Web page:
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The law project, SB 2095, draws heavily on provisions negotiated by lawmakers in the second half of last year, as legislative leaders prepared a bill for a special session scheduled for last summer that the governor never called. Proponents say the lengthy proposal represents a happy medium between the more permissive plan approved by voters and the narrower approach favored by Reeves and some lawmakers.

The legislation as amended by the House would allow patients with about two dozen eligible medical conditions to purchase the equivalent of 3.5 grams of marijuana (or 1 gram of cannabis concentrate) per day, with a monthly limit maximum of 3 oz. Voters approved a 5-ounce monthly limit in 2020, and the bill as passed by the Senate last week would have allowed 3.5 ounces, but that was further reduced by the House earlier this week.

Eligible conditions under the bill include cancer, Parkinson’s disease, Huntington’s disease, muscular dystrophy, glaucoma, spastic quadriplegia, HIV, AIDS, hepatitis, Alzheimer’s disease, sickle cell disease, Crohn’s disease, ulcerative colitis, neuropathy, spinal cord disease or serious injury as well as chronic medical conditions or treatments that produce severe nausea, cachexia or weight loss, seizures, severe or persistent muscle spasms or chronic pain.

Other conditions could be added later by the regulators via a petition. State-issued patient registration cards would cost $25, though some people may qualify for a lower price.

Registered patients would be subject to purchase limits that would limit them to no more than one “medical cannabis equivalence unit” per day, which the bill defines as 3.5 grams of cannabis flower, a gram of concentrate or up to 100 milligrams of infused THC. some products. While those limits are significantly lower than those in most states where cannabis is legal for medical patients, Reeves said last year that the program should only allow half those amounts.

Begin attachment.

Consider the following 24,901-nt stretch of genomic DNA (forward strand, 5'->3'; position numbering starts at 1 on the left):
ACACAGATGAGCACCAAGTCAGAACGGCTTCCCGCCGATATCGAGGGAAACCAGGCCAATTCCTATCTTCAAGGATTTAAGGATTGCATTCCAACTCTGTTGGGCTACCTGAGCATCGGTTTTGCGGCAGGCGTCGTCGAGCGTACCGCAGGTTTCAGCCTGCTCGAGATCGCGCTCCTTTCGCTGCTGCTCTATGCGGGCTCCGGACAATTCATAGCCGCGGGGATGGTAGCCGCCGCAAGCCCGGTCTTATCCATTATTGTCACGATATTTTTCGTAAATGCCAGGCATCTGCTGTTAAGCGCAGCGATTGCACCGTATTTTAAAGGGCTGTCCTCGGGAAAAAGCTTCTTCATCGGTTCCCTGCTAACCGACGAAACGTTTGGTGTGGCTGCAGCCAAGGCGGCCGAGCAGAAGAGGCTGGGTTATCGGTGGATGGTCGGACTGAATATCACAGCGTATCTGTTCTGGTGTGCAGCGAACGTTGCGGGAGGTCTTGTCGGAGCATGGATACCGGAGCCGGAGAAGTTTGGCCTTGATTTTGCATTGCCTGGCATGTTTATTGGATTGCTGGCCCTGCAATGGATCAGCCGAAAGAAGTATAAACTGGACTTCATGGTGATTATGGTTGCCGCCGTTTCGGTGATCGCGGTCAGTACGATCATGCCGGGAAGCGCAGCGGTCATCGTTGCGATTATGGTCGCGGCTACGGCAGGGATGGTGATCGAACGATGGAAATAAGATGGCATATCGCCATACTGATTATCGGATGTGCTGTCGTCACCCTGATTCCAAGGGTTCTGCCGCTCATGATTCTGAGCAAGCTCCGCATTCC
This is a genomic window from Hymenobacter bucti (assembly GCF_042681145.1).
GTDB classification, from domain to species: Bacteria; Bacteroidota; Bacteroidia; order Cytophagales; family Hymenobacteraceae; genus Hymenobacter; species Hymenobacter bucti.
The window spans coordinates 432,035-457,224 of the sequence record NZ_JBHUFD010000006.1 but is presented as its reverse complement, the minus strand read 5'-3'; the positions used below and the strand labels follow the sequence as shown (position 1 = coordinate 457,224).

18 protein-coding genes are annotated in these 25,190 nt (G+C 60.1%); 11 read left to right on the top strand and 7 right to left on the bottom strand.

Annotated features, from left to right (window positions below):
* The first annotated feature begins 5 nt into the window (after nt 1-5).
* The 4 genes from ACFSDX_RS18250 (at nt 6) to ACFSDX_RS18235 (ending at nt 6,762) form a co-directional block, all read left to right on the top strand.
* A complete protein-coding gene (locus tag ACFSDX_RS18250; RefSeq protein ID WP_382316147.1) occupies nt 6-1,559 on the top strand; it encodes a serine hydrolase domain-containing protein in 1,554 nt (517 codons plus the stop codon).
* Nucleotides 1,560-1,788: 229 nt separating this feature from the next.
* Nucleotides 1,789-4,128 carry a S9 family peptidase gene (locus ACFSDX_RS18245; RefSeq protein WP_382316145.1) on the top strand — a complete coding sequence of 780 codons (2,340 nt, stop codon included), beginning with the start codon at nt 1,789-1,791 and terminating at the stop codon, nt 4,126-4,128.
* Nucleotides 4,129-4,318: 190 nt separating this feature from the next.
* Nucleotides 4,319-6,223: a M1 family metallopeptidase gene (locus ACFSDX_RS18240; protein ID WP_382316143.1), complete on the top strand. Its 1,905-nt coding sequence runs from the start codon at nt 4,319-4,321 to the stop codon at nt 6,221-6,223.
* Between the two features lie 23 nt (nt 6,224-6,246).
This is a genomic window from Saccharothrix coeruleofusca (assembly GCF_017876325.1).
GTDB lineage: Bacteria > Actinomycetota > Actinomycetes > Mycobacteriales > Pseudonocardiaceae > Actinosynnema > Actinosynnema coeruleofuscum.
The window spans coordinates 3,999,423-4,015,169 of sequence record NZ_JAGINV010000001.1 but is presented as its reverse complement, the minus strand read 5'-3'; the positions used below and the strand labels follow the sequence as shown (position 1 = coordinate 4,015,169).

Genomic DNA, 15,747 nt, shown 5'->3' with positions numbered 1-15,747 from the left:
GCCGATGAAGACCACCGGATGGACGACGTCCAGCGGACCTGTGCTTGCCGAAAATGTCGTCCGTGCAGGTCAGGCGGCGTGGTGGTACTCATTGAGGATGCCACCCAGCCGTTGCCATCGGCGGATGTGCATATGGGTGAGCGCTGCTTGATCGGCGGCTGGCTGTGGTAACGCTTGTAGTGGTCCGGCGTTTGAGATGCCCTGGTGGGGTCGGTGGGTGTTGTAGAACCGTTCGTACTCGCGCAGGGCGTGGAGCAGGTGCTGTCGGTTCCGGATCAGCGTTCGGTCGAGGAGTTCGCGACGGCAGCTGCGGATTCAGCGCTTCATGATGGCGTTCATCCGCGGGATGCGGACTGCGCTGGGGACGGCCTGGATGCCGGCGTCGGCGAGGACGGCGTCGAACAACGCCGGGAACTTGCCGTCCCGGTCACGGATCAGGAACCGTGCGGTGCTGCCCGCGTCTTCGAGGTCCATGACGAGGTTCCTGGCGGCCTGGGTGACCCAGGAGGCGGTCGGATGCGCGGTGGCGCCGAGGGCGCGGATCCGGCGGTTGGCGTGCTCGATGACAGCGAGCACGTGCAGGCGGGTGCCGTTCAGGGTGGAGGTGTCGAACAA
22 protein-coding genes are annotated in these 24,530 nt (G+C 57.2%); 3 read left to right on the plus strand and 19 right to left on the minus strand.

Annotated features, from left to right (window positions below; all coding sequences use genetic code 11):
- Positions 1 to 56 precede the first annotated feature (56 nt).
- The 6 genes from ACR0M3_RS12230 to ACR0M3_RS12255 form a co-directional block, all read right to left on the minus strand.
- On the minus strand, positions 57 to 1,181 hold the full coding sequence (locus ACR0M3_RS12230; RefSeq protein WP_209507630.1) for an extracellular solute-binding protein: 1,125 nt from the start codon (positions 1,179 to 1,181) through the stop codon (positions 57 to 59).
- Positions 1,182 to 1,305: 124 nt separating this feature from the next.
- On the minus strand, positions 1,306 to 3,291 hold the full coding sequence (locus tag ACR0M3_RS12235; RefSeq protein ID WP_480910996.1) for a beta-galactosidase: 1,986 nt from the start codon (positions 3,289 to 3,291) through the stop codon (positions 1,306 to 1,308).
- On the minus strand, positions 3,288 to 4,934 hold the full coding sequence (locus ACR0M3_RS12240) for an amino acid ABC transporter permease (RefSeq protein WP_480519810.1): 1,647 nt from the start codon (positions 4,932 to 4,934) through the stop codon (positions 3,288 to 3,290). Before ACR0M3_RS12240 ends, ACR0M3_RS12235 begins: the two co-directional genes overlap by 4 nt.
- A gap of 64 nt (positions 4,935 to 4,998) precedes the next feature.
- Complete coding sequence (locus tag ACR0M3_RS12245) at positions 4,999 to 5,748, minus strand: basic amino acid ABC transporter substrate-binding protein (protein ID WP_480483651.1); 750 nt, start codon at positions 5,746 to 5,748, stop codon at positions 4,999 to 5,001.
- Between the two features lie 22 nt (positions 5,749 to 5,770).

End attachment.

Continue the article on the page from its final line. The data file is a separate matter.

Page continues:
Patients or caregivers would be prohibited from growing their own cannabis under the proposal. Products from state-licensed companies, meanwhile, would be limited to 30% THC for cannabis flower and 60% for concentrates.

There would be no limit to the number of businesses allowed under the plan.

Medical marijuana would be taxed at a wholesale rate of 5%, and purchases would also be subject to state sales tax.

Although smoking and vaping cannabis is permitted for patients, both would be illegal in public and in motor vehicles. It would still be a crime for patients to drive under the influence.

The legislation would task the Mississippi Department of Health with overseeing the new industry and creating a nine-member advisory committee to make recommendations on issues such as patient access and industry safety.

Previous versions of the bill also gave the State Agriculture and Commerce Commission regulatory duties, but the House removed the agency through an amendment. Commissioner Andy Gipson, who for months had pushed back on the plan, thanked House Speaker Philip Gunn and other lawmakers for making the change in a statement released last week.